If only it was that simple. Egyptian referee Gamal Al-Gandhour wrongly disallowed two goals and had a litany of incorrect offside calls – some called from just 15 metres away.
Bizarrely, when Javi De Pedro floated a free kick off a South Korean defender into the net it was mysteriously disallowed.
A second disallowed goal, a decision even more shocking than the first, came two minutes into extra time.
The linesmen flagged that the ball had gone out of bounds though the replays clearly proved otherwise.
Spain’s Ivan Helguera, who had to be physically pulled away from the referee, claimed: “What happened was robbery…everyone saw two perfectly good goals. If Spain didn’t win it is because they didn’t want us to win.”
The Spanish press was beyond indignant. ‘ROBBED’ was the Marca headline. ‘The officials are the thieves of dreams’.
Meanwhile Diario AS, claimed: “We did not deserve this – not the Spanish – nor any lovers of football”.
The European press once again was livid. Respected pundit Paul Hayward at the Telegraph wrote: “This tournament has descended into a farce.”
He went on to rail against FIFA’s decision to select referees from minor footballing nations unaccustomed to the highest level of competition, labelling it ‘anti-meritocratic’.
The Argentinian daily La Nation called the tournament the ‘biggest scandal in World Cup history’ and wanted the tournament declared ‘null and void’.
In both Italy and Spain, the prevailing opinion was that the match was ‘rigged or fixed’ in order to keep the host nation in the tournament.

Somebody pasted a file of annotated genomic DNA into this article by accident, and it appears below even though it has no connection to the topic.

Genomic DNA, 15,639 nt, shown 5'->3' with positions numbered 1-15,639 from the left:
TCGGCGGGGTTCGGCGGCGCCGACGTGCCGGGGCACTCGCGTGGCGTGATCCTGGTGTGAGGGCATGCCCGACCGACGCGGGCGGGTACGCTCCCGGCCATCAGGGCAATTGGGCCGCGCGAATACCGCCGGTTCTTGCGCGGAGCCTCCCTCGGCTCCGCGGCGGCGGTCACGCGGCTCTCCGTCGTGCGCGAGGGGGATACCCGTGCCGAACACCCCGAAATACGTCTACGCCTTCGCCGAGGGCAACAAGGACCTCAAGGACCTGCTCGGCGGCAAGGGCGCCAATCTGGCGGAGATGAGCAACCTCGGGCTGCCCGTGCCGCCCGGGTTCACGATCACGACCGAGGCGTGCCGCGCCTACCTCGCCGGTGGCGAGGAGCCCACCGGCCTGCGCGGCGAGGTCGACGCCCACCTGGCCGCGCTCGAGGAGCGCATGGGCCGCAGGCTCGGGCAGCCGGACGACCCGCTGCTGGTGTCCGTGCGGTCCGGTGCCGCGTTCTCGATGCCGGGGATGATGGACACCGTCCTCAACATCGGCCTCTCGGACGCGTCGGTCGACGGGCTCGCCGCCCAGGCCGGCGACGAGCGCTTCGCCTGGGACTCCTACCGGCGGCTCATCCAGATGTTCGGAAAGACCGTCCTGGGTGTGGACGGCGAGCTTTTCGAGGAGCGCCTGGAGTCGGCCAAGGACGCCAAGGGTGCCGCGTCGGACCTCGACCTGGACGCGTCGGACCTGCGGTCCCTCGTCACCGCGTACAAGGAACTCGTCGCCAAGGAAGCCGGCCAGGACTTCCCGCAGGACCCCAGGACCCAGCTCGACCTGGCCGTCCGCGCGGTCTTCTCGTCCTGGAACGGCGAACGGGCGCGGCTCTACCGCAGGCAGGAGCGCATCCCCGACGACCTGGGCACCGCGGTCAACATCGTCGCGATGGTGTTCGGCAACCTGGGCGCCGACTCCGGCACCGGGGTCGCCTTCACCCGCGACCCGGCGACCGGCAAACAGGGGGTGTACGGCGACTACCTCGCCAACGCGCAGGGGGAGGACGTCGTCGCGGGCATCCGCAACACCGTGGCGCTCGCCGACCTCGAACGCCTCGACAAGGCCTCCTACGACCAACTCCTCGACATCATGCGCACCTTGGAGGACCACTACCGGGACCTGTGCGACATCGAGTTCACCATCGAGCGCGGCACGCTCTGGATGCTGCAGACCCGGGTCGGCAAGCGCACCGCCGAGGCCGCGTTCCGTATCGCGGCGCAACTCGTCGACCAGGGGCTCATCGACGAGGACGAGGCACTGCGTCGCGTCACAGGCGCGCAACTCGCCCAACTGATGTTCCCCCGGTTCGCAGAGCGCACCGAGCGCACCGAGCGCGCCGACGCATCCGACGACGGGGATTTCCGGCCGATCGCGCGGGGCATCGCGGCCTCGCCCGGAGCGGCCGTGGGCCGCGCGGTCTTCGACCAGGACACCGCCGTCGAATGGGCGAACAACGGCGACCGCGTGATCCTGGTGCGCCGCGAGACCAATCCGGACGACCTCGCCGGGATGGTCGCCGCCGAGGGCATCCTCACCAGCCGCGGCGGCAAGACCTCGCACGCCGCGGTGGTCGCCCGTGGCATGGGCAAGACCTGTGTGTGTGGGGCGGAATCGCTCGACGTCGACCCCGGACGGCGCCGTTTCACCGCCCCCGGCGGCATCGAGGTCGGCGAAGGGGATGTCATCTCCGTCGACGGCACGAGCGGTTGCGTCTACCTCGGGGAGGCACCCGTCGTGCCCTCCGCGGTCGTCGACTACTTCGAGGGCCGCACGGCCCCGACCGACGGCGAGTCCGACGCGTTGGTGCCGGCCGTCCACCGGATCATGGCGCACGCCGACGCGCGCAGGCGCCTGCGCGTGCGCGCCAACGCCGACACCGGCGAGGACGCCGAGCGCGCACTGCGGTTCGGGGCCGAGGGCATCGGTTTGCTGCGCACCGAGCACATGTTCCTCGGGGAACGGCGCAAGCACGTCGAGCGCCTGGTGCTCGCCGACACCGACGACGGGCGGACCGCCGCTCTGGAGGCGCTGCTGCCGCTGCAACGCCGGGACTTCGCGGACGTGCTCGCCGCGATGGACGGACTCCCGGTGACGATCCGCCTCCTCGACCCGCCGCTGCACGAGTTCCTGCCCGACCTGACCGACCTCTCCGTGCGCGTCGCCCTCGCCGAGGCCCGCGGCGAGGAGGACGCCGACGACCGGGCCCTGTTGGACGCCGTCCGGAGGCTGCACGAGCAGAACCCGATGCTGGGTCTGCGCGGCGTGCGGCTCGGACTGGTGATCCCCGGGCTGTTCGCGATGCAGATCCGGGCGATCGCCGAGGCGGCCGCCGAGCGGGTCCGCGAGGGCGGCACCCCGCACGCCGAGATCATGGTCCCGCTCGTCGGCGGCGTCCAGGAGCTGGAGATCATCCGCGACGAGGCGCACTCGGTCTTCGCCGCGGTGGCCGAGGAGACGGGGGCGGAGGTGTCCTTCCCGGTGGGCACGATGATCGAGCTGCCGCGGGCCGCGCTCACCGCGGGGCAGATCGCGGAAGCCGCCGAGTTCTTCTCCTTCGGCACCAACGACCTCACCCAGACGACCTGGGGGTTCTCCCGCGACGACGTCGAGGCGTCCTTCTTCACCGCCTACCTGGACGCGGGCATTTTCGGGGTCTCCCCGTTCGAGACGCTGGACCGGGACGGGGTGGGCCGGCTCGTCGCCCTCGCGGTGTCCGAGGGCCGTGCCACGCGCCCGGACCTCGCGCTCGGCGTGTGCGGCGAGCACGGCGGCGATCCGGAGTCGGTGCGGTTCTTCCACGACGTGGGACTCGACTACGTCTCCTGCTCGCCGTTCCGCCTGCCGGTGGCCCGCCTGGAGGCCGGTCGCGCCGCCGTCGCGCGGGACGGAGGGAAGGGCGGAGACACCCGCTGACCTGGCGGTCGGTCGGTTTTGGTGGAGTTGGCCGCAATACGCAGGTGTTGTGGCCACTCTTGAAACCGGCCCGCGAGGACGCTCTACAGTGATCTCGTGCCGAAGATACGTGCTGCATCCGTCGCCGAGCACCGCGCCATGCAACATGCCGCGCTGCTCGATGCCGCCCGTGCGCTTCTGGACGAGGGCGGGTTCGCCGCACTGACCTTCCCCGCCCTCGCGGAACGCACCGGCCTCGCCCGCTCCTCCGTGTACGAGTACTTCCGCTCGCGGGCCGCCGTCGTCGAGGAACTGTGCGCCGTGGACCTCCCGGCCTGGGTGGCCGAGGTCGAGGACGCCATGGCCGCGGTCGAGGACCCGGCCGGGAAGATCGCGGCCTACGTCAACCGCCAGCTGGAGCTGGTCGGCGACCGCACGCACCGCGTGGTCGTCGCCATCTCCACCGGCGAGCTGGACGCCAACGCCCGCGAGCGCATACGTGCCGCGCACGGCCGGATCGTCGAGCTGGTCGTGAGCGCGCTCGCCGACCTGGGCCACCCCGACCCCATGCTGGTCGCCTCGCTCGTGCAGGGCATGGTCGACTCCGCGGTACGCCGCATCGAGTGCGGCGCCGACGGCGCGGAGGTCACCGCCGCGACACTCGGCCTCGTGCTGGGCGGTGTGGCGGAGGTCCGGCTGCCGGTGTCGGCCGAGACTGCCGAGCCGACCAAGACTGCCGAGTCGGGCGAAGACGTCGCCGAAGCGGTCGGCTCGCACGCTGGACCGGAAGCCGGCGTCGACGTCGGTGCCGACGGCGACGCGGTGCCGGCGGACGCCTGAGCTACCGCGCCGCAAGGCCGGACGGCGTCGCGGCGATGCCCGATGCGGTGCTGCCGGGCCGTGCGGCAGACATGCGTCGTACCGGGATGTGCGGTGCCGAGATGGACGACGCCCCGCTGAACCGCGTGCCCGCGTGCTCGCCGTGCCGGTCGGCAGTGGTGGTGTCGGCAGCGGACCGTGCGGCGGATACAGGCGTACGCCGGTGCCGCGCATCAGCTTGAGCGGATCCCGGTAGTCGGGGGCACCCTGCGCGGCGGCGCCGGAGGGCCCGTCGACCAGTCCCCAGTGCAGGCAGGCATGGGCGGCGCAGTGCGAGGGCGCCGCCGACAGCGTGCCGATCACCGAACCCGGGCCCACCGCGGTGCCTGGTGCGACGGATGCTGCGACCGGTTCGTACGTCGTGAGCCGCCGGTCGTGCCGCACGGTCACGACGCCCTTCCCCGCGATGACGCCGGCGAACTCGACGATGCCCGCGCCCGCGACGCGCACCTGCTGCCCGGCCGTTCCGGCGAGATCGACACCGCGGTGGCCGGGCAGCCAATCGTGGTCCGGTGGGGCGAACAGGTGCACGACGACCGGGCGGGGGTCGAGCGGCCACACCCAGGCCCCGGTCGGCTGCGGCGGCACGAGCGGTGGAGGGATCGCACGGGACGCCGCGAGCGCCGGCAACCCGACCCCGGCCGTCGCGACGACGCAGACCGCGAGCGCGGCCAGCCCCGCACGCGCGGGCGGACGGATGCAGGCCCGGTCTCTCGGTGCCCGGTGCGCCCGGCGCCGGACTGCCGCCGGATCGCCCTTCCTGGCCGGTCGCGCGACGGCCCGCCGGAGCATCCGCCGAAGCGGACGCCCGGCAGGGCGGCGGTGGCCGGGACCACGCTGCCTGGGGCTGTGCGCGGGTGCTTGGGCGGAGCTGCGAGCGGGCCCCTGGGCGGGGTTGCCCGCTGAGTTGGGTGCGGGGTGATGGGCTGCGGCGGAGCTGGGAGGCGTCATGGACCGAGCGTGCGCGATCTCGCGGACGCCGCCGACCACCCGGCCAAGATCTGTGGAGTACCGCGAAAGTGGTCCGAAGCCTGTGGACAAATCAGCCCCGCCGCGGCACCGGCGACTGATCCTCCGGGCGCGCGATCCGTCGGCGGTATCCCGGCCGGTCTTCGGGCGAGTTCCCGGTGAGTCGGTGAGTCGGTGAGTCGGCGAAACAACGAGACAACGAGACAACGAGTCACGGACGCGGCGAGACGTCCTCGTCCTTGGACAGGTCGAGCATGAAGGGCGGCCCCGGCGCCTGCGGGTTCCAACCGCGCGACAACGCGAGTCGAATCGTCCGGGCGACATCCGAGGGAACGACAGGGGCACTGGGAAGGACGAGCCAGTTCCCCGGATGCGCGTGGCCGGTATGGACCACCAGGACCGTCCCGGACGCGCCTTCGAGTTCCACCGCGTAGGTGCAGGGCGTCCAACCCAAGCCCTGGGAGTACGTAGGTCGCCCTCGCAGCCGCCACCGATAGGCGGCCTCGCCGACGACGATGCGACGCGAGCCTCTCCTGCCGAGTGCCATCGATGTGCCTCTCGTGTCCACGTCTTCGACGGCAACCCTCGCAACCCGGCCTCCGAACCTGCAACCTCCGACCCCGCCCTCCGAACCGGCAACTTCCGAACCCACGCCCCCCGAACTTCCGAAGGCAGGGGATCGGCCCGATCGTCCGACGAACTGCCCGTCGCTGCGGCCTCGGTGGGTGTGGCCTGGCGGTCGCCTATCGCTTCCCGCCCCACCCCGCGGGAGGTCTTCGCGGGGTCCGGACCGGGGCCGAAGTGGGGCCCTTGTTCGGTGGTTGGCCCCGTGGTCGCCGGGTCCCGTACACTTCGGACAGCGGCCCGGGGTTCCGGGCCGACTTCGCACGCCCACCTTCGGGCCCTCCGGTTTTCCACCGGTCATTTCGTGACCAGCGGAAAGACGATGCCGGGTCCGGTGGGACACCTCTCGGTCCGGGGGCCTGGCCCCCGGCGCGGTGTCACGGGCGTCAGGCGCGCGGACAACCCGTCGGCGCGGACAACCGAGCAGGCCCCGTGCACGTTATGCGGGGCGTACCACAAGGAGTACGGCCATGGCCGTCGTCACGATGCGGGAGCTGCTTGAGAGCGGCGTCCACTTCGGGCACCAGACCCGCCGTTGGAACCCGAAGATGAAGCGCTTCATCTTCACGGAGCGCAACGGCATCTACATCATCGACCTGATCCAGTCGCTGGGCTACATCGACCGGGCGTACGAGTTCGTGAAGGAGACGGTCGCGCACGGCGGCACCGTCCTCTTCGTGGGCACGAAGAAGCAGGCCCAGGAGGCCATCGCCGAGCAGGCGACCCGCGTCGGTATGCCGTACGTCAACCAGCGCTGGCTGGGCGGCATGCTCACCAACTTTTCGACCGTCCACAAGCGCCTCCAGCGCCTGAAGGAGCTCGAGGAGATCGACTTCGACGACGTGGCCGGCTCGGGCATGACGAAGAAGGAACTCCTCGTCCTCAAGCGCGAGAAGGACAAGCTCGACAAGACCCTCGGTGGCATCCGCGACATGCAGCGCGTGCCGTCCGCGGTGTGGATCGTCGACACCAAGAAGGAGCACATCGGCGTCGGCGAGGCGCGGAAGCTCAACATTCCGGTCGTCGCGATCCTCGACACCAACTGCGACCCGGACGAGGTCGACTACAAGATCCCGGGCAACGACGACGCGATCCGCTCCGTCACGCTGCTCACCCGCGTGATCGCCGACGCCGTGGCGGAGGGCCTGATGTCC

Favouritism would justify FIFA’s grand ambition of expanding the sport into Asia (China being the biggest prize).
But that was 20 years ago. Going into this year’s Cup, we must remember that some of this year’s 2022 squad were just infants (or were not even born).
Blaming the refereeing officials has never been a good strategy. As the saying goes: “When you blame others, you give up your power to change.”
Thankfully, the 2002 debacle was the exception rather than the rule. It is anticipated that this year’s World Cup will draw over one million spectators in attendance to the 64 matches.
The competition will reach a global in-home television audience of over three billion (yes billion!) people.
The World Cup is a much-anticipated occasion for fans everywhere to gather and celebrate community, culture and competition. My only advice to players and fans might be to avoid showering with a glass bottle of aftershave!
Did You Know?
- Santiago Cañizares would recover from his severed tendon enough to play a few more years with Valencia CF. By 2010 Cañizares, the great competitor, successfully changed sports. He competed for the first time in a scoring event for the Spanish Rally Championship driving a Suzuki. In 2017, he earned his first victory winning The Rally de Ceramica driving a Porsche 997.
- Ultimately, Brazil would win the 2002 World Cup making them the first and only country to have won the World Cup five times.
- Ecuadorian referee Byron Moreno was arrested in 2010 in New York for trying to smuggle six kilograms of heroin hidden in his underwear. He would serve two-and-a-half years in prison.